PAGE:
The Right of Aesthetic Realism to Be Known

Aesthetic Realism was founded by Eli Siegel in 1941

Cruelty or Music

Dear Unknown Friends:

We are serializing the great 1951 lecture Aesthetic Realism and Music, in which Eli Siegel presents, in relation to music, this principle, the basis of Aesthetic Realism: “All beauty is a making one of opposites, and the making one of opposites is what we are going after in ourselves.” He shows what is true for all time, what the therapists and counselors and the various writers on history do not know: the one way to understand the human self, its worries, triumphs, disasters, is on an aesthetic basis.

The definition of aesthetics he quotes is from his Definitions, and Comment: Being a Description of the World: “Aesthetics is the showing of an object in such a way that the difference and sameness of reality as a whole is seen in that object.” He speaks here of what the rondo in music does with sameness and difference. On what we ourselves do with “the difference and sameness of reality as a whole,” Aesthetic Realism shows, will depend our pride or shame, the quality of our mind, how love fares for us, whether we are mean or kind.

That Eli Siegel explained the self—this thing had by both Shakespeare and Hitler, and by us—is the most important accomplishment in the history of thought. I love him from the very depths of my being for that explanation; also for the fact that it is magnificently beautiful and has made me—as it can make humanity—tremendously happy.

I comment now on an article in the New York Times of July 23. There have been others like it: about a person who seems a representative citizen, is pleasant to his neighbors, and turns out to have been a Nazi and to have taken part in atrocities. The article has the headline “U.S. Says a Retired Machinist Was a Guard at a Nazi Camp.” It tells of a man, now living in Connecticut, who, according to the U.S. government, was among those who “rounded up and murdered Jews throughout Nazi­-occupied Poland and brutally enslaved thousands of non-Jewish Poles.” Yet Connecticut neighbors are quoted saying he was a “4-H Club leader,” and “tend[ed] to his beekeeping and gardening."

How can an average person come to do hideous things? How could ordinary people willingly participate in horrors in Europe in the 1940s? Eli Siegel, more than 20 years ago, gave the answer. I have writ­ten about it in other issues of this journal; and I write about it here in relation to strict aesthetics—for Aesthetic Realism shows that the question of what makes for art is literally a question of life and death. Mr. Siegel begins his great 1976 work “What Caused the Wars” this way:

It is necessary to see that while the contempt which is in every one of us may make ordinary life more painful than it should be, this contempt is also the main cause of wars. It was contempt...which made for the labor camps of the Second World War. [TRO 165]

Contempt, which Mr. Siegel showed to be the source both of all cruelty and of mental trouble, is always a falsification and severing of sameness and difference—the same opposites made one in the rondo and all art. He defined contempt as “the lessening of what is different from oneself as a means of self-increase as one sees it.” I describe here three aspects of ordinary contempt, which enabled average citizens to become exterminators of human beings.

1. A World Different from Ourselves

The Connecticut death camp guard was born like every child: as a self into a big world not himself. That is the first and fundamental difference everyone feels: between ourselves and all things outside us. The purpose of our lives, Mr. Siegel showed, is to like the world—which means to see those outside things and people as having the same fulness of reality and importance we give ourselves. Yet that usually does not happen. A woman walking down a well-kept American street does not see the neighbor she waves to as having an inner life as rich as hers—vivid yearnings, raw aches, subtleties of emotion real as her own. People do not give persons different from them that most needed sameness with themselves: full, three-dimensional reality. This is the most ordinary, primal contempt. Yet having it, you may be capable, given the right circumstances, of a lot: “As soon as you have contempt,” Mr. Siegel writes in James and the Children, “as soon as you don’t want to see another person as having the fulness that you have, you can rob that person, hurt that person, kill that person.”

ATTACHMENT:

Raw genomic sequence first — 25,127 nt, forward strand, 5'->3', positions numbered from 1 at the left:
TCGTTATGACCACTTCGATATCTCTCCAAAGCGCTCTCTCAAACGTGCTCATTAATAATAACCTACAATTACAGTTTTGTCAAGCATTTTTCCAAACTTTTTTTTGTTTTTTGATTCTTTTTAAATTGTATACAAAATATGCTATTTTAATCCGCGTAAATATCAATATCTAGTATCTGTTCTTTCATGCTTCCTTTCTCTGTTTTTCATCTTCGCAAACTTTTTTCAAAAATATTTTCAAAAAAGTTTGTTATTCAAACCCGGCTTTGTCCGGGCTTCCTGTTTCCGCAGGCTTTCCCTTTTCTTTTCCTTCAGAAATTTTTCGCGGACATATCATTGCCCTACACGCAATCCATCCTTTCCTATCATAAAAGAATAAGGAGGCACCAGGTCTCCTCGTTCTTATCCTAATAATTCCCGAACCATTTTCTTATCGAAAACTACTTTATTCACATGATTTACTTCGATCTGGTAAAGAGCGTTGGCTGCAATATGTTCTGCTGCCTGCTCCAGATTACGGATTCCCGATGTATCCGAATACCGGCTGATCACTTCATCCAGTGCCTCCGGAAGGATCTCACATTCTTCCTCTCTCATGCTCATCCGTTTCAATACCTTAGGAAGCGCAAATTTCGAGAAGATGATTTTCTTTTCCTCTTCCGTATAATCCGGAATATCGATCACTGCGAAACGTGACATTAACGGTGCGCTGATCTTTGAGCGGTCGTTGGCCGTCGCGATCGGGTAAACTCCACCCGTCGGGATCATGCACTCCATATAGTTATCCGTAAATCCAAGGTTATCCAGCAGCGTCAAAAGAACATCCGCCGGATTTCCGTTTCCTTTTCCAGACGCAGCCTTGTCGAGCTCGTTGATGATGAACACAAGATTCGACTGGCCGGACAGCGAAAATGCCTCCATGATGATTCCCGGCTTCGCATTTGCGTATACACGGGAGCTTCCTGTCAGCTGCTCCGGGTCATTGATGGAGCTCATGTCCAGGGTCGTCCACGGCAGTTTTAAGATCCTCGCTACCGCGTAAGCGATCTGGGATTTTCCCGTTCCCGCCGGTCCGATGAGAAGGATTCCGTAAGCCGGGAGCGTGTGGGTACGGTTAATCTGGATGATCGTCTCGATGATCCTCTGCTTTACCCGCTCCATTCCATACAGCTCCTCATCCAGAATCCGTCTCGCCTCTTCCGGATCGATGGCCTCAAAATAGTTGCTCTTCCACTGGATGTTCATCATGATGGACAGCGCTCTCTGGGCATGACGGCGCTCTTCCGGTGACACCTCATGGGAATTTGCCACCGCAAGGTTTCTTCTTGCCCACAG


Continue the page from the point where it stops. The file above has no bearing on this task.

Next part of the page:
Because every day people make another’s depths unreal, they can at a time of crisis or convenience make another’s pain, rights, life unreal, even as that person may be directly in front of them. When the world is civilized—when Aesthetic Realism is studied—each person will say to himself or herself, “I know I don’t give other things and people the fulness I give myself. I am horrified about this—and happy to be! I feel it as an emergency—and also a plea­sure—to try to see someone different from me as having the same pulsing reality I have. Through seeing as real the feelings of other people, I can come to respect and understand my own.”

2. When Comfort Is First

The next aspect of contempt is the everyday feeling that there is nothing more important than my and my family’s well­-being—and “well-being” can take the form of money and career advancement. In Self and World Mr. Siegel writes: “The fact that most people have felt...they had the right to see other people and other objects in a way that seemed to go with comfort­—this fact is the beginning of the injustice and pain of the world.”

Thousands of people in Germany and Eastern Europe in the 1940s felt they needed to feather their nest, have a steady, well­-paying job—wasn’t that the most important thing? There were job openings at labor and death camps. In the 1840s in the American South, there were men and women who also saw their comfort as the most important thing, and being served by slaves did make life more comfortable­—also business more profitable. There is no more dangerous dealing with sameness and difference than the seeing of our comfort and importance as different from justice to other human beings. Yet such a difference is in the minds of most people. The Nazi guard in Connecticut was, I am sure, interested first of all in taking care of himself in the Europe of 1943—as were others who each morning kissed their children goodbye and went off to their jobs disciplining persons in labor camps.

3. The Triumph in Looking Down